“I don’t know what a tau quotient is.”
“Put him down as zero,” one of the men advised, and the interlocutor nodded happily.
“Working-with-others rating?” he asked, beaming.
Ross said with controlled irritation, “Look, I don’t know anything about these ratings. Will you take me to somebody who can put me in touch with the Franklin Foundation?”
The man who was sitting next to him patted him gently on the shoulder. “Just answer the questions,” he said comfortably. “Everything will be all right.”
Ross flared, “The hell everything will——”
Something with electrified spikes in it hit him on the back of the neck.
Ross yelled and ducked away; the man next to him returned a little rod to his pocket. He smiled at Ross. “Don’t feel bad,” he said sympathetically. “Go ahead now, answer the questions.”
Ross shook his head dazedly. The pain was already leaving his neck, but he felt nauseated by the suddenness and sharpness of it; he could not remember any pain quite like that in his life. He stood up waveringly and said, “Wait a minute, now——”
This time it was the man on the other side, and the pain was about twice as sharp. Ross found himself on the floor, looking up through a haze. The man on his right kept the rod in his hand, and the expression on his face, while in no way angry, was stern. “Bad boy,” he said tenderly. “Why don’t you want to answer the questions?”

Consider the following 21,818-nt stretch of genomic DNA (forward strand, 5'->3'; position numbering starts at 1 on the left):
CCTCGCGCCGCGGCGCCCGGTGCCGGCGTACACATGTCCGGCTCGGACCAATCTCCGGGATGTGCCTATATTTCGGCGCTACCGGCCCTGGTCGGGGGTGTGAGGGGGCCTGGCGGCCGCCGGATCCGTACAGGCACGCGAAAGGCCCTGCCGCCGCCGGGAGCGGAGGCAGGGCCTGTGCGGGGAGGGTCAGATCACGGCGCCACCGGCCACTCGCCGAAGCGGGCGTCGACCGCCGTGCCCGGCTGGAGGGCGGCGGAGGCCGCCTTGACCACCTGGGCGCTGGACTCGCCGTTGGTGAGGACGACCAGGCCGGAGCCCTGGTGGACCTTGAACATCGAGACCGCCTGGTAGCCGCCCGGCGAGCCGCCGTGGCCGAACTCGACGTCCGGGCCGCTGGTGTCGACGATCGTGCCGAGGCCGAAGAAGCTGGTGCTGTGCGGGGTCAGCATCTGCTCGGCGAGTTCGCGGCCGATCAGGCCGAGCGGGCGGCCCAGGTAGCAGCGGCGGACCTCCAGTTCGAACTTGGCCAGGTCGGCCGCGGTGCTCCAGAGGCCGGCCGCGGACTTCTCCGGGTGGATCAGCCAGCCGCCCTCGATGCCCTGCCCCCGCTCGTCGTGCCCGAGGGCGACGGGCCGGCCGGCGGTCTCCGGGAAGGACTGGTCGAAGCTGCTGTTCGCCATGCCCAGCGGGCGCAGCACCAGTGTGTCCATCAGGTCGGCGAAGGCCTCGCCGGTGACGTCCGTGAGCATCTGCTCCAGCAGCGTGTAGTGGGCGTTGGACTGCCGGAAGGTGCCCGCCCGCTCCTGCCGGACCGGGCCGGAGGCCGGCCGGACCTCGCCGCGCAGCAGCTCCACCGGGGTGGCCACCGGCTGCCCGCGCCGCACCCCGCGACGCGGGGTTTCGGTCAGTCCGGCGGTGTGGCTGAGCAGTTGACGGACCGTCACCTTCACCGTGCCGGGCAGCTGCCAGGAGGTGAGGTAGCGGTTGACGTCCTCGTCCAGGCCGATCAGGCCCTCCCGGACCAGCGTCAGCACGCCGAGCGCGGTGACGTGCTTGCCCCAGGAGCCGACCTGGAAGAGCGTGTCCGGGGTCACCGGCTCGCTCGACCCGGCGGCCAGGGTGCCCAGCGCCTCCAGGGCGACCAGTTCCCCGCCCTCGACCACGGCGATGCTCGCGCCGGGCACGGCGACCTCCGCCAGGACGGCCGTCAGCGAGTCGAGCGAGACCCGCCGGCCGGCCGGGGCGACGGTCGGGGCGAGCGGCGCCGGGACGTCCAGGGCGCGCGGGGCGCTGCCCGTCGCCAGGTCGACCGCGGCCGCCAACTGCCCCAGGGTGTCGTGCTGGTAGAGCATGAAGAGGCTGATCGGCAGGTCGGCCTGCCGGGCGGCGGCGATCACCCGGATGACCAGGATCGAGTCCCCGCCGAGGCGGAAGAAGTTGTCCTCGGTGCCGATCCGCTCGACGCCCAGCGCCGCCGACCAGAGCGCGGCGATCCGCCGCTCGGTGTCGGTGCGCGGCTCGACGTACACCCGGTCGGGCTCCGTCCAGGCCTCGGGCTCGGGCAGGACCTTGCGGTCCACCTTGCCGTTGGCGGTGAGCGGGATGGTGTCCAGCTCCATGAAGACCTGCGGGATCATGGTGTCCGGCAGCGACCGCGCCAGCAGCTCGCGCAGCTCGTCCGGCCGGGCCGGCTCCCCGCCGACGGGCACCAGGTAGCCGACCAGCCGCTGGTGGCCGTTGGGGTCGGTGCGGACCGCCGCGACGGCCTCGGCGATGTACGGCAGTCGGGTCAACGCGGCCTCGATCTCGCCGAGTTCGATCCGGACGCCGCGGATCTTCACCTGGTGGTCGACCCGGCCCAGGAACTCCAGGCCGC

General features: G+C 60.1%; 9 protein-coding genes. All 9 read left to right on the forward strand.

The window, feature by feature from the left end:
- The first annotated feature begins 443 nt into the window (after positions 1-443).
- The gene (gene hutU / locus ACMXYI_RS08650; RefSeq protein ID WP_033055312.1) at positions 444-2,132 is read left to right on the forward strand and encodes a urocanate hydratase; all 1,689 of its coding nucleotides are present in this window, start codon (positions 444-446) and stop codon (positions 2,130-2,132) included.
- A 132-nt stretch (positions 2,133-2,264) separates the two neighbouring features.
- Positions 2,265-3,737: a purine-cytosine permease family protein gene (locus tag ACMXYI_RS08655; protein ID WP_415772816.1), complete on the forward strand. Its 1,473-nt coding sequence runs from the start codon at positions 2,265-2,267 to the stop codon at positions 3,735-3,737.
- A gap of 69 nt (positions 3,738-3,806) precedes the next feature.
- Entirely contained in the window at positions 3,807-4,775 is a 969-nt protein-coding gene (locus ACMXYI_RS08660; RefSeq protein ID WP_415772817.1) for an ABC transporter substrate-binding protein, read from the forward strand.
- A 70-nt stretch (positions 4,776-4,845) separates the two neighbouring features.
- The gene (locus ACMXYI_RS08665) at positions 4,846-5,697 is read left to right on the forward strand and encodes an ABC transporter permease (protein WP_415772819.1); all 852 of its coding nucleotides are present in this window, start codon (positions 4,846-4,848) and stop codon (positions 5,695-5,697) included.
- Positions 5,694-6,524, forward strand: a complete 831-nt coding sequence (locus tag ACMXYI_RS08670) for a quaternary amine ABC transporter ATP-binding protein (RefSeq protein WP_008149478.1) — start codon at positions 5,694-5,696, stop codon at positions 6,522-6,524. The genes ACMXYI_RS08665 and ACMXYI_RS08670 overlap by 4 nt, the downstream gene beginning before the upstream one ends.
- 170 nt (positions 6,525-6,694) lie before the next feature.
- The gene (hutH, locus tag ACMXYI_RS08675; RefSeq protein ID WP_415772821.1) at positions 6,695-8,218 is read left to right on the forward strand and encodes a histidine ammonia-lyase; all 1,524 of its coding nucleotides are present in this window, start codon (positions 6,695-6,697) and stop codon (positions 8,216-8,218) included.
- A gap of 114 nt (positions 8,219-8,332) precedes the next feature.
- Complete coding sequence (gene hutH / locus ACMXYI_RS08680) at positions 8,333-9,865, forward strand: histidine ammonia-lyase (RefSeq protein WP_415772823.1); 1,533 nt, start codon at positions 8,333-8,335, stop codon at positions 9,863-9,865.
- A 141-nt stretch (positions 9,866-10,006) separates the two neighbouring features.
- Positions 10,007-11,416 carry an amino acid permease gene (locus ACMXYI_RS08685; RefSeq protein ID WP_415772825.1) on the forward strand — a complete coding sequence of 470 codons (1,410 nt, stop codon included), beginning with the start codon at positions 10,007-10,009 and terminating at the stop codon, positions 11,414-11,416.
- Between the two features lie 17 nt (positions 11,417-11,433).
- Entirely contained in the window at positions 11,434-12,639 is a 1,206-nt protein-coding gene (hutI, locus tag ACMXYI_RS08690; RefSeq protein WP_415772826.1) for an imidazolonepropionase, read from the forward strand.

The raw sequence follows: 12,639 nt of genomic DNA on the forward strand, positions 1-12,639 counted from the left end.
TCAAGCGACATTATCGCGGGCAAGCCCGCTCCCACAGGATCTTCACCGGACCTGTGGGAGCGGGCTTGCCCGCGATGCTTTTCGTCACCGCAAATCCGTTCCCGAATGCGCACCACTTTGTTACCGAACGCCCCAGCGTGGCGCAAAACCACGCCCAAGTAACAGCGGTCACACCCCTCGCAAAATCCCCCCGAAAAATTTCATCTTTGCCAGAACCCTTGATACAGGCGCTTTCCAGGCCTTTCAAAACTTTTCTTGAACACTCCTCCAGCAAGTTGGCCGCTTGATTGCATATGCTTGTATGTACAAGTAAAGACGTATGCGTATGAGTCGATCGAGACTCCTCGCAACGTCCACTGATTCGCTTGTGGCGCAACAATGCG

Ross gasped, “God damn it, all I want is to see somebody! Keep your dirty hands off me, you old fools!” And that was a mistake, as he learned in the blessedly few minutes before he passed out completely under the little rods held by the gentle but determined men.
He answered all the questions—bound to a chair, with two of the men behind him, when he had regained consciousness. He answered every one. They only had to hit him twice.
When they untied him the next morning, Ross had caught on to the local folkways quite well. The fatherly fellow who released him said, “Follow me,” and stood back, smiling but with one hand on one of the little rods. And Ross was careful to say:
They rode in a three-wheeled car, and entered a barracks-like building. Ross was left alone next to a bed in a dormitory with half a hundred beds. “Just wait here,” the man said, smiling. “The rest of your group is out at their morning session now. When they come in for lunch you can join them. They’ll show you what to do.”
Ross didn’t have too long to wait. He spent the time in conjecture as confused as it was fruitless; he had obviously done something wrong, but just what was it?
If he had had twice as long he would have got no farther toward an answer than he was: nowhere. But a noise outside ended his speculations. He glanced toward the curiously shaped door—all the doors on this planet seemed to be rectangular. A girl of about eighteen was peering inside.